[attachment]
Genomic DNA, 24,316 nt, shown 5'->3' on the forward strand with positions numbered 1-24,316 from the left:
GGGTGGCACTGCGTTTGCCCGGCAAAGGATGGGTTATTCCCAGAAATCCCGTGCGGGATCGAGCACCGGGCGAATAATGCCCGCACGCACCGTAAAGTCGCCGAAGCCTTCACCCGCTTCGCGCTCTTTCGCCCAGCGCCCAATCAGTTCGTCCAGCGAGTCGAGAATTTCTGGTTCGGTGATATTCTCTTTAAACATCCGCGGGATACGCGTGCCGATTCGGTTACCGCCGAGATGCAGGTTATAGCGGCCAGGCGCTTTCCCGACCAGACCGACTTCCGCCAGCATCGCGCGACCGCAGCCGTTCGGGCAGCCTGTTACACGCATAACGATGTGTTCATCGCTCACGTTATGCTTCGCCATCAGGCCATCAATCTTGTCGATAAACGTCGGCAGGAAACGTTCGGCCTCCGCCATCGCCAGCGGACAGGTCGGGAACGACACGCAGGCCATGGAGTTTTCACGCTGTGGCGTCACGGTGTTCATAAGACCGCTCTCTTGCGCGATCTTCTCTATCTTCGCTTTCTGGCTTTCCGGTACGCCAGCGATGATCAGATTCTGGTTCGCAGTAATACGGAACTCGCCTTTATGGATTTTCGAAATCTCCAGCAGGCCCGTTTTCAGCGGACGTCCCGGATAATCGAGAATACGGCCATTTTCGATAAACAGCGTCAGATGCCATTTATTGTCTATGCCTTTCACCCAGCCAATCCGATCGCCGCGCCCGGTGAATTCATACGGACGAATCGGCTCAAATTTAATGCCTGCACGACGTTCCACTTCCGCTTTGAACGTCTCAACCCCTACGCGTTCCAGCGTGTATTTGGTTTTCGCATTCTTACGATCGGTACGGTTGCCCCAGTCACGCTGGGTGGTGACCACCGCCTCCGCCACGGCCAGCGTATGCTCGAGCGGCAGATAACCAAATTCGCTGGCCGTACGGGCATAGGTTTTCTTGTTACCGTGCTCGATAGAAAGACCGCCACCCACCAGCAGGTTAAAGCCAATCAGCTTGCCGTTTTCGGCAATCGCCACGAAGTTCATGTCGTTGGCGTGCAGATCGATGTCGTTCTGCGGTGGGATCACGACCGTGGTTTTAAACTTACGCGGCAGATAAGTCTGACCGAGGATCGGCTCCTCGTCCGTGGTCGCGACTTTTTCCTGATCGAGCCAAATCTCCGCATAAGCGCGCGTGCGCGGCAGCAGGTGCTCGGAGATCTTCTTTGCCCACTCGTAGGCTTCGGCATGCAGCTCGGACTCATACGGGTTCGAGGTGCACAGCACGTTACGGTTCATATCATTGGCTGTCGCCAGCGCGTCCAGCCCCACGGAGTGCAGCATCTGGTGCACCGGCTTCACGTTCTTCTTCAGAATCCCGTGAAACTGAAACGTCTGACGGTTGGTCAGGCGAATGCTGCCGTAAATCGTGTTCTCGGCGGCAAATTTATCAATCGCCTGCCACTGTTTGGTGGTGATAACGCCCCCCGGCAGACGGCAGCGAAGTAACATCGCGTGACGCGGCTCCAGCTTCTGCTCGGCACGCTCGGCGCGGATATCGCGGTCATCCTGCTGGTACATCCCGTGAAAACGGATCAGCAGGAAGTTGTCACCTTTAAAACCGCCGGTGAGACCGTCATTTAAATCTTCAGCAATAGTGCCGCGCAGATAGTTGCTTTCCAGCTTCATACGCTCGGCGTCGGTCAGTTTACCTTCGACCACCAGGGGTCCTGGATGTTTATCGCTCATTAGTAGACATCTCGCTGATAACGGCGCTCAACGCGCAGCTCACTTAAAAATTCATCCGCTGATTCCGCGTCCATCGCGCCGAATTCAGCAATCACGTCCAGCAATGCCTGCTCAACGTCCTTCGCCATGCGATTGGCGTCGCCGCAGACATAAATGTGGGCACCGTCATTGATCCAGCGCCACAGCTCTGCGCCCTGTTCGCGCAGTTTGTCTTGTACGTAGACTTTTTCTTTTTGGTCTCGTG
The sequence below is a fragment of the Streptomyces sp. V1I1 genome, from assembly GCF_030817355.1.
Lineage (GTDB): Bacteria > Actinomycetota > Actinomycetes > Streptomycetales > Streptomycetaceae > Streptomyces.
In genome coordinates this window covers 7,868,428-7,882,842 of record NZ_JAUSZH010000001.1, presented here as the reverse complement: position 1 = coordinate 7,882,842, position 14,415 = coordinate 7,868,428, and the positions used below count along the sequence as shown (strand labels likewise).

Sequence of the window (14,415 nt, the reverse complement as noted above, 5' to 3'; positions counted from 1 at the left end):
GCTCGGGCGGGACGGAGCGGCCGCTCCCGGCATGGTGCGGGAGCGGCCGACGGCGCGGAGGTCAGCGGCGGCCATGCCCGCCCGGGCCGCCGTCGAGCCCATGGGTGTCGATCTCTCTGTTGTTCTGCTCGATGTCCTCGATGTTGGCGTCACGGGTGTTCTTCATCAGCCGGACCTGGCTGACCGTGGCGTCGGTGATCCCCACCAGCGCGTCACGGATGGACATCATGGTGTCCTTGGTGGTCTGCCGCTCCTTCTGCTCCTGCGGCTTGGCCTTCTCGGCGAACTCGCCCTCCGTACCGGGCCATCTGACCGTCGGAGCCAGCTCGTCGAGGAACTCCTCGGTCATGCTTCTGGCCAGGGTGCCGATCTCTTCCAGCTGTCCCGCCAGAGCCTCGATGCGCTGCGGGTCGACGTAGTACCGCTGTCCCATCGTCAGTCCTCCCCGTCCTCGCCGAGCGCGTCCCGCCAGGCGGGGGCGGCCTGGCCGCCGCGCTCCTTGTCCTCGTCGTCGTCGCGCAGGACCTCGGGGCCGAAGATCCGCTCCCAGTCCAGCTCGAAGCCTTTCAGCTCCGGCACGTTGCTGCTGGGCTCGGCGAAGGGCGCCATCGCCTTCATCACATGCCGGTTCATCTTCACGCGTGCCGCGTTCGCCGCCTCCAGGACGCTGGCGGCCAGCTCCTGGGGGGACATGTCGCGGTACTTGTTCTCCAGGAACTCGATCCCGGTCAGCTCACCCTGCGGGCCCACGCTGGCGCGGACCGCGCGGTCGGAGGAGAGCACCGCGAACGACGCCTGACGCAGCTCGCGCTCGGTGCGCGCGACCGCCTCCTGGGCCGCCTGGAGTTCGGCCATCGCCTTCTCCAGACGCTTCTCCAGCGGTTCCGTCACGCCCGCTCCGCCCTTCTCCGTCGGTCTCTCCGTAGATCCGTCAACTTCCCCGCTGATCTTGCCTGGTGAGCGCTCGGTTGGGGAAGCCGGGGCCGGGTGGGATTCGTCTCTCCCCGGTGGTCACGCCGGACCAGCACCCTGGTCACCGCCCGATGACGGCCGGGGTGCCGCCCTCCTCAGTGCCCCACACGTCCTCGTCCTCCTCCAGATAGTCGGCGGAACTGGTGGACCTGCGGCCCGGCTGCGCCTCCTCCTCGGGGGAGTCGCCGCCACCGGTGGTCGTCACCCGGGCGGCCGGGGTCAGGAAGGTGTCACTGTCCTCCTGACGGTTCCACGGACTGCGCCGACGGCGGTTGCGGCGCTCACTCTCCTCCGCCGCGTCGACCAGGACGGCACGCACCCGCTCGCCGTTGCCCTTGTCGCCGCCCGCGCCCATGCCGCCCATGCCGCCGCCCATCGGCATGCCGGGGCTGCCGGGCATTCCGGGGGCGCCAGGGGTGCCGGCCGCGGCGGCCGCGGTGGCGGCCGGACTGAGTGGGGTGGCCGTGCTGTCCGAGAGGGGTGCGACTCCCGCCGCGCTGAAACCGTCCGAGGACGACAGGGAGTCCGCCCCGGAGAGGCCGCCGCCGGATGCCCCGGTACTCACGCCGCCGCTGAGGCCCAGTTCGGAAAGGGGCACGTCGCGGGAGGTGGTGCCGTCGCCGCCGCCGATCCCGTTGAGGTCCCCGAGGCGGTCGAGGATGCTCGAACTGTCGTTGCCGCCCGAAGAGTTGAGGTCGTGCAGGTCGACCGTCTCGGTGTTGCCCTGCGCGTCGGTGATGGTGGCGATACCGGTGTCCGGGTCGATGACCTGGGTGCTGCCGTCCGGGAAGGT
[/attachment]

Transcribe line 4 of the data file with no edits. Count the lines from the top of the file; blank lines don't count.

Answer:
Lineage (GTDB): Bacteria > Actinomycetota > Actinomycetes > Streptomycetales > Streptomycetaceae > Streptomyces.